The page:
An antimicrobial is an agent that kills microorganisms – bacteria, viruses and fungi (including moulds) – or inhibits their growth. Antimicrobials include antibiotics such as penicillin and disinfectants such as bleach (sodium hypochlorite). This resource describes the properties and applications of copper in solid form, as a surface material.


Laboratory tests have been developed to simulate contamination events under typical indoor temperature and humidity to measure the survival of bacteria on samples of copper and copper alloys such as brass and bronze.

This graph is the kill curve for MRSA on copper, brass (80% Cu, 20% Zn) and nickel silver (55% copper, 27% zinc and 18% nickel) at 20o C and typical indoor humidity. There is complete kill in less than 90 minutes on copper. The two copper alloys also showed good kill rates but the kill times were longer and dependent on copper content. Note that even after six hours, there is no reduction on the stainless steel coupon.


Survival of Human Coronavirus 229E on Common Touch Surfaces and Copper

From prehistoric times, Copper has been known to inhibit growth of microbial organisms. It was used on boats to prevent buildup of molluscs and algae, used in the form of containers to keep water clean and as a roofing material which deterred the growth of moss, algae and lichen.


All these organisms are microbial in origin and the scientific knowledge now exists of how copper works to prevent not only these organisms, but also bacteria and viruses from persisting on surfaces such as door handles and handrails.

Viruses can survive on common surfaces for days or longer. This increases transmission and adds to infection rates. The use of copper reduces significantly this exposure risk by killing viruses left on surfaces quickly and safely.

Hand to mouth transmission is one of the leading routes to viral infection. Copper can offset this by simply killing viruses on surfaces commonly touched by hand.

Warnes SL, Little ZR, Keevil CW. 2015. Human coronavirus 229E remains infectious on common touch surface materials. mBio 6(6):e01697-15. Published American Society For Microbiology mBio Nov 10th 2015.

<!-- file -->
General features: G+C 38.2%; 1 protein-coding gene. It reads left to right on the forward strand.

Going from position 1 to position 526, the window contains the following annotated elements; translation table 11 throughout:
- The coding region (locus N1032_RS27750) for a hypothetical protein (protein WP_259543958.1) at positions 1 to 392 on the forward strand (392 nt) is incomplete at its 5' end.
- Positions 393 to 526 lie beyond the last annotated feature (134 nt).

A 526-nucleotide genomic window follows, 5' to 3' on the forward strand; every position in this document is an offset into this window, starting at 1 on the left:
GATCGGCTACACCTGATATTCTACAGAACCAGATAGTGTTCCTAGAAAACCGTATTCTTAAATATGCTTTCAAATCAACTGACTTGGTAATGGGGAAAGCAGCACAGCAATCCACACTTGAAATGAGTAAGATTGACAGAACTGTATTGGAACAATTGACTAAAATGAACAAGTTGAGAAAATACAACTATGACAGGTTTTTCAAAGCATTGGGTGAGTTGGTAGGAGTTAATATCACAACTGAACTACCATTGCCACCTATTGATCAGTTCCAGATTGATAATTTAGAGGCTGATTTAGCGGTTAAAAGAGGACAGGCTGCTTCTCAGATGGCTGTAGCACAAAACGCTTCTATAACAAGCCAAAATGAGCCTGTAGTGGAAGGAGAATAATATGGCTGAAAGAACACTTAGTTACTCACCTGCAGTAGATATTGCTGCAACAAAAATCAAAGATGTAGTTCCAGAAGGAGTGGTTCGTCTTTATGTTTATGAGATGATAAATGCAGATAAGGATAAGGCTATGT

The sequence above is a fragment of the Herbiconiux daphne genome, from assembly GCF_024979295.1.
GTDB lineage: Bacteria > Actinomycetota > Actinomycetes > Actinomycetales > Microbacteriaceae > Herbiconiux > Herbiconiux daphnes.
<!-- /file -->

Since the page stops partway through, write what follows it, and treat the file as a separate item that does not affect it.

Having established the inherent ability of copper and copper alloys to eliminate bacteria and viruses in the laboratory, the next logical step was to discover how this would translate into real world environments and have practical application.

The first clinical trial was undertaken at Selly Oak Hospital in Birmingham, UK. The researchers replaced frequently-touched surfaces on a general medical ward – including over-bed tables, taps and door handles – with antimicrobial copper equivalents, measuring the contamination on these and comparing it with that on non-copper surfaces. The copper surfaces were found to have 90–100% fewer micro-organisms on them than the same items made from standard materials.

The surfaces identified as most contaminated were those closest to the patient:

  • Bed rail

  • Overbed table

  • IV pole

  • Computer input devices (mouse/monitor bezel)

  • Visitor chair arms

  • Nurse call button

This graph shows the number of bacteria found on these components in the copper and control rooms. The copper items had 83% fewer bacteria than the control items. Of all the bacteria recovered, only 17% was from the copper items. The proposed standard for a safe level of bacteria in hospitals is shown as a horizontal line in orange at 250 cfu/100 cm2.

There were 58% fewer infections in the copper rooms than the control rooms. This result challenges current thinking that the environment only accounts for 20% of infections.


Copper is an essential nutrient for bacteria as well as humans but, in high doses, copper ions can cause a series of negative events in bacterial cells. The exact mechanism by which copper kills bacteria is still unclear, however several processes exist and are being studied. One proposed sequence of events is given below:

A. Copper ions dissolved from the copper surface cause cell damage.
B. The cell membrane ruptures, leading to loss of the cell content.
C. Copper ions lead to the generation of toxic radicals that cause further damage.
D. DNA becomes degraded and leaves the cell.


As bacteria evolve resistance mechanisms to antibiotics, might resistance to copper develop? This is highly unlikely for three reasons:

  • Copper is naturally present in the Earth’s crust and, to date, no resistant organisms have been demonstrated. Copper-tolerant organisms do exist but even these die on contact with copper surfaces. In comparison, resistance to penicillin by certain bacterial species began to appear within 30 years of its introduction.

  • Copper kills microorganisms by multiple pathways rather than by acting in a specific way on one receptor like most antibiotics.

  • Microorganisms are killed before they can replicate, thus they cannot pass on genetic material that could ultimately lead to the development of resistance.

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